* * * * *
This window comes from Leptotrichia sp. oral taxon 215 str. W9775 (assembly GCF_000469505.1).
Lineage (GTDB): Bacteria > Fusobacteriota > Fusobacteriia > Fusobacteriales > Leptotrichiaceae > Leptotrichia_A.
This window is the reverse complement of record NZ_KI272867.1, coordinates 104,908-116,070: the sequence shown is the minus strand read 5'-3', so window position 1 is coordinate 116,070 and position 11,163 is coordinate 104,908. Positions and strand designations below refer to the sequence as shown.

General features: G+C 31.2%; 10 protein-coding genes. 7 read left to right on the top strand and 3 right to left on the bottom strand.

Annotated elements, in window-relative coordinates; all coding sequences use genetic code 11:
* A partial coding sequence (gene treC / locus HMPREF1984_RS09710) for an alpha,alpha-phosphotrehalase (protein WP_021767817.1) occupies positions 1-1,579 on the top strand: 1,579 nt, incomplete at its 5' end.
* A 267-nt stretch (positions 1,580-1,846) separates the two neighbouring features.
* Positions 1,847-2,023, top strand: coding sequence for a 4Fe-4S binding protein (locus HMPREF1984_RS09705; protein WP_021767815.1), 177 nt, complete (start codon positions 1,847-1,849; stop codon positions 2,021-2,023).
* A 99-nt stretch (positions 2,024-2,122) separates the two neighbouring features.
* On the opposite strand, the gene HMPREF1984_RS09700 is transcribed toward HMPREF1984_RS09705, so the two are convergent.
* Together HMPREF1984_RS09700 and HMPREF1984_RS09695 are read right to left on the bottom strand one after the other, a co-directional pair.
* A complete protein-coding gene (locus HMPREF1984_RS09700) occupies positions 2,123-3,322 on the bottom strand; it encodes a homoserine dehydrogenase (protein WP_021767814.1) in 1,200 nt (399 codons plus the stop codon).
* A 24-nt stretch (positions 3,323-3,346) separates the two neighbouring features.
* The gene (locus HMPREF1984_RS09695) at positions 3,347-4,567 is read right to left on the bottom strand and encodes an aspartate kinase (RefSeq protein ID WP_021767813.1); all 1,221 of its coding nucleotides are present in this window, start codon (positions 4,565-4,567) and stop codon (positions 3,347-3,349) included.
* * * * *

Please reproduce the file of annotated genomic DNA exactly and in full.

This window comes from Leptotrichia sp. oral taxon 215 str. W9775 (assembly GCF_000469505.1).
Lineage (GTDB): Bacteria > Fusobacteriota > Fusobacteriia > Fusobacteriales > Leptotrichiaceae > Leptotrichia_A.
This window is the reverse complement of record NZ_KI272867.1, coordinates 104,908-116,070: the sequence shown is the minus strand read 5'-3', so window position 1 is coordinate 116,070 and position 11,163 is coordinate 104,908. Positions and strand designations below refer to the sequence as shown.

General features: G+C 31.2%; 10 protein-coding genes. 7 read left to right on the top strand and 3 right to left on the bottom strand.

Annotated elements, in window-relative coordinates; all coding sequences use genetic code 11:
* A partial coding sequence (gene treC / locus HMPREF1984_RS09710) for an alpha,alpha-phosphotrehalase (protein WP_021767817.1) occupies positions 1-1,579 on the top strand: 1,579 nt, incomplete at its 5' end.
* A 267-nt stretch (positions 1,580-1,846) separates the two neighbouring features.
* Positions 1,847-2,023, top strand: coding sequence for a 4Fe-4S binding protein (locus HMPREF1984_RS09705; protein WP_021767815.1), 177 nt, complete (start codon positions 1,847-1,849; stop codon positions 2,021-2,023).
* A 99-nt stretch (positions 2,024-2,122) separates the two neighbouring features.
* On the opposite strand, the gene HMPREF1984_RS09700 is transcribed toward HMPREF1984_RS09705, so the two are convergent.
* Together HMPREF1984_RS09700 and HMPREF1984_RS09695 are read right to left on the bottom strand one after the other, a co-directional pair.
* A complete protein-coding gene (locus HMPREF1984_RS09700) occupies positions 2,123-3,322 on the bottom strand; it encodes a homoserine dehydrogenase (protein WP_021767814.1) in 1,200 nt (399 codons plus the stop codon).
* A 24-nt stretch (positions 3,323-3,346) separates the two neighbouring features.
* The gene (locus HMPREF1984_RS09695) at positions 3,347-4,567 is read right to left on the bottom strand and encodes an aspartate kinase (RefSeq protein ID WP_021767813.1); all 1,221 of its coding nucleotides are present in this window, start codon (positions 4,565-4,567) and stop codon (positions 3,347-3,349) included.